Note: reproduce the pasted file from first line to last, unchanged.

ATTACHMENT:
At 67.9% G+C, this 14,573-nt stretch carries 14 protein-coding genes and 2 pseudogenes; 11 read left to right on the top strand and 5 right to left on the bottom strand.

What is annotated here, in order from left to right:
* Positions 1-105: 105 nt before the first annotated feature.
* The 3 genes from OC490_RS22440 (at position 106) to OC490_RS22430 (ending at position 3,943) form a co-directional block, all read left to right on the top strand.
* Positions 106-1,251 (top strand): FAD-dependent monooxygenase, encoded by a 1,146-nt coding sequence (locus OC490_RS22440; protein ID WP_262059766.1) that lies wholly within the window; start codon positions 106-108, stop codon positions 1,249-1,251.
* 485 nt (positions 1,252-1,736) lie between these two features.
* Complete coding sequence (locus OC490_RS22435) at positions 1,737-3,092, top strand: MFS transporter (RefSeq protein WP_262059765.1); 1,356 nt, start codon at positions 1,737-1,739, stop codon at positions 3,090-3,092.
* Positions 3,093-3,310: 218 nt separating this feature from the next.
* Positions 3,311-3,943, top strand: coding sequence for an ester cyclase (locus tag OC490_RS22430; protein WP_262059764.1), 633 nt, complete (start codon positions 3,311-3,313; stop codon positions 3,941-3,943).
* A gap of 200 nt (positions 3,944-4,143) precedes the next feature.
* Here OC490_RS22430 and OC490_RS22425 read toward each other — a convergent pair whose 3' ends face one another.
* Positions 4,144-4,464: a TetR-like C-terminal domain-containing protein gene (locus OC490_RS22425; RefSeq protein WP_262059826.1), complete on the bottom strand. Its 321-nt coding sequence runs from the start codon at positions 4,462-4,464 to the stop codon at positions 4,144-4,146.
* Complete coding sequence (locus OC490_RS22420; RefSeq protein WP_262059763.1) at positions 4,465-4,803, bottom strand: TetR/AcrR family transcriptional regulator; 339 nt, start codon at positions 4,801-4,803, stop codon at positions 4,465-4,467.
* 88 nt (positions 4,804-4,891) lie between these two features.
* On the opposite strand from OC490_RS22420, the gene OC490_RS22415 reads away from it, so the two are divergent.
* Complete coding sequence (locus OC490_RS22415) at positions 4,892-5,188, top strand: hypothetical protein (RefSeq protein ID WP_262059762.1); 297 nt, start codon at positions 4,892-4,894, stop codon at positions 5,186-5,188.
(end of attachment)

At 67.9% G+C, this 14,573-nt stretch carries 14 protein-coding genes and 2 pseudogenes; 11 read left to right on the top strand and 5 right to left on the bottom strand.

What is annotated here, in order from left to right:
* Positions 1-105: 105 nt before the first annotated feature.
* The 3 genes from OC490_RS22440 (at position 106) to OC490_RS22430 (ending at position 3,943) form a co-directional block, all read left to right on the top strand.
* Positions 106-1,251 (top strand): FAD-dependent monooxygenase, encoded by a 1,146-nt coding sequence (locus OC490_RS22440; protein ID WP_262059766.1) that lies wholly within the window; start codon positions 106-108, stop codon positions 1,249-1,251.
* 485 nt (positions 1,252-1,736) lie between these two features.
* Complete coding sequence (locus OC490_RS22435) at positions 1,737-3,092, top strand: MFS transporter (RefSeq protein WP_262059765.1); 1,356 nt, start codon at positions 1,737-1,739, stop codon at positions 3,090-3,092.
* Positions 3,093-3,310: 218 nt separating this feature from the next.
* Positions 3,311-3,943, top strand: coding sequence for an ester cyclase (locus tag OC490_RS22430; protein WP_262059764.1), 633 nt, complete (start codon positions 3,311-3,313; stop codon positions 3,941-3,943).
* A gap of 200 nt (positions 3,944-4,143) precedes the next feature.
* Here OC490_RS22430 and OC490_RS22425 read toward each other — a convergent pair whose 3' ends face one another.
* Positions 4,144-4,464: a TetR-like C-terminal domain-containing protein gene (locus OC490_RS22425; RefSeq protein WP_262059826.1), complete on the bottom strand. Its 321-nt coding sequence runs from the start codon at positions 4,462-4,464 to the stop codon at positions 4,144-4,146.
* Complete coding sequence (locus OC490_RS22420; RefSeq protein WP_262059763.1) at positions 4,465-4,803, bottom strand: TetR/AcrR family transcriptional regulator; 339 nt, start codon at positions 4,801-4,803, stop codon at positions 4,465-4,467.
* 88 nt (positions 4,804-4,891) lie between these two features.
* On the opposite strand from OC490_RS22420, the gene OC490_RS22415 reads away from it, so the two are divergent.
* Complete coding sequence (locus OC490_RS22415) at positions 4,892-5,188, top strand: hypothetical protein (RefSeq protein ID WP_262059762.1); 297 nt, start codon at positions 4,892-4,894, stop codon at positions 5,186-5,188.